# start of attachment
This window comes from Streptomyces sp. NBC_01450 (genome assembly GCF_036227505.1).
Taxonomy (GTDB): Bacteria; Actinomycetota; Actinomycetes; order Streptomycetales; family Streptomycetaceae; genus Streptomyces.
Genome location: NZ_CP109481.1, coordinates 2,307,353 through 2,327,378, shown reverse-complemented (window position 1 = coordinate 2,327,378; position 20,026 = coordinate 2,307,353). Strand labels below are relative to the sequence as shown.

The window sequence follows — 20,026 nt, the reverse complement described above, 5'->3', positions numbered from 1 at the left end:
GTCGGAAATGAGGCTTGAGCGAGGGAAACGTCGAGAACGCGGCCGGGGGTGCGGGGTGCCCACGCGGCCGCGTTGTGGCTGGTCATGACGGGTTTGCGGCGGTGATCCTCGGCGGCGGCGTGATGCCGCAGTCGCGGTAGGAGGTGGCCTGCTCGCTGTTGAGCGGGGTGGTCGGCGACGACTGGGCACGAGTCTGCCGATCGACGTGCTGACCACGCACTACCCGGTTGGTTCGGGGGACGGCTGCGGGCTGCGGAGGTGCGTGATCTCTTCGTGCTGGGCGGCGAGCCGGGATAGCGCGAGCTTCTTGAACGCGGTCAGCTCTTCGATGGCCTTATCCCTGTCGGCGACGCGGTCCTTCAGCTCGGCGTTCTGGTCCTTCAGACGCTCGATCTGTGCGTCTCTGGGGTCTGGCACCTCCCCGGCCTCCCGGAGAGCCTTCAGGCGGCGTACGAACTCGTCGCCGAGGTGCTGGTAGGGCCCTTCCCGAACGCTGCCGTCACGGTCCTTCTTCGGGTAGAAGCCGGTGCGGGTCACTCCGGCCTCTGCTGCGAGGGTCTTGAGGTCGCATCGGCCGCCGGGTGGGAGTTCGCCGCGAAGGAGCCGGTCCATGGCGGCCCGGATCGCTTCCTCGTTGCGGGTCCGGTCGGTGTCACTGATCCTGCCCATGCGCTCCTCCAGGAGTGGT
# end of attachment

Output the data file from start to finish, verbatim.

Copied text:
This window comes from Streptomyces sp. NBC_01450 (genome assembly GCF_036227505.1).
Taxonomy (GTDB): Bacteria; Actinomycetota; Actinomycetes; order Streptomycetales; family Streptomycetaceae; genus Streptomyces.
Genome location: NZ_CP109481.1, coordinates 2,307,353 through 2,327,378, shown reverse-complemented (window position 1 = coordinate 2,327,378; position 20,026 = coordinate 2,307,353). Strand labels below are relative to the sequence as shown.

The window sequence follows — 20,026 nt, the reverse complement described above, 5'->3', positions numbered from 1 at the left end:
GTCGGAAATGAGGCTTGAGCGAGGGAAACGTCGAGAACGCGGCCGGGGGTGCGGGGTGCCCACGCGGCCGCGTTGTGGCTGGTCATGACGGGTTTGCGGCGGTGATCCTCGGCGGCGGCGTGATGCCGCAGTCGCGGTAGGAGGTGGCCTGCTCGCTGTTGAGCGGGGTGGTCGGCGACGACTGGGCACGAGTCTGCCGATCGACGTGCTGACCACGCACTACCCGGTTGGTTCGGGGGACGGCTGCGGGCTGCGGAGGTGCGTGATCTCTTCGTGCTGGGCGGCGAGCCGGGATAGCGCGAGCTTCTTGAACGCGGTCAGCTCTTCGATGGCCTTATCCCTGTCGGCGACGCGGTCCTTCAGCTCGGCGTTCTGGTCCTTCAGACGCTCGATCTGTGCGTCTCTGGGGTCTGGCACCTCCCCGGCCTCCCGGAGAGCCTTCAGGCGGCGTACGAACTCGTCGCCGAGGTGCTGGTAGGGCCCTTCCCGAACGCTGCCGTCACGGTCCTTCTTCGGGTAGAAGCCGGTGCGGGTCACTCCGGCCTCTGCTGCGAGGGTCTTGAGGTCGCATCGGCCGCCGGGTGGGAGTTCGCCGCGAAGGAGCCGGTCCATGGCGGCCCGGATCGCTTCCTCGTTGCGGGTCCGGTCGGTGTCACTGATCCTGCCCATGCGCTCCTCCAGGAGTGGT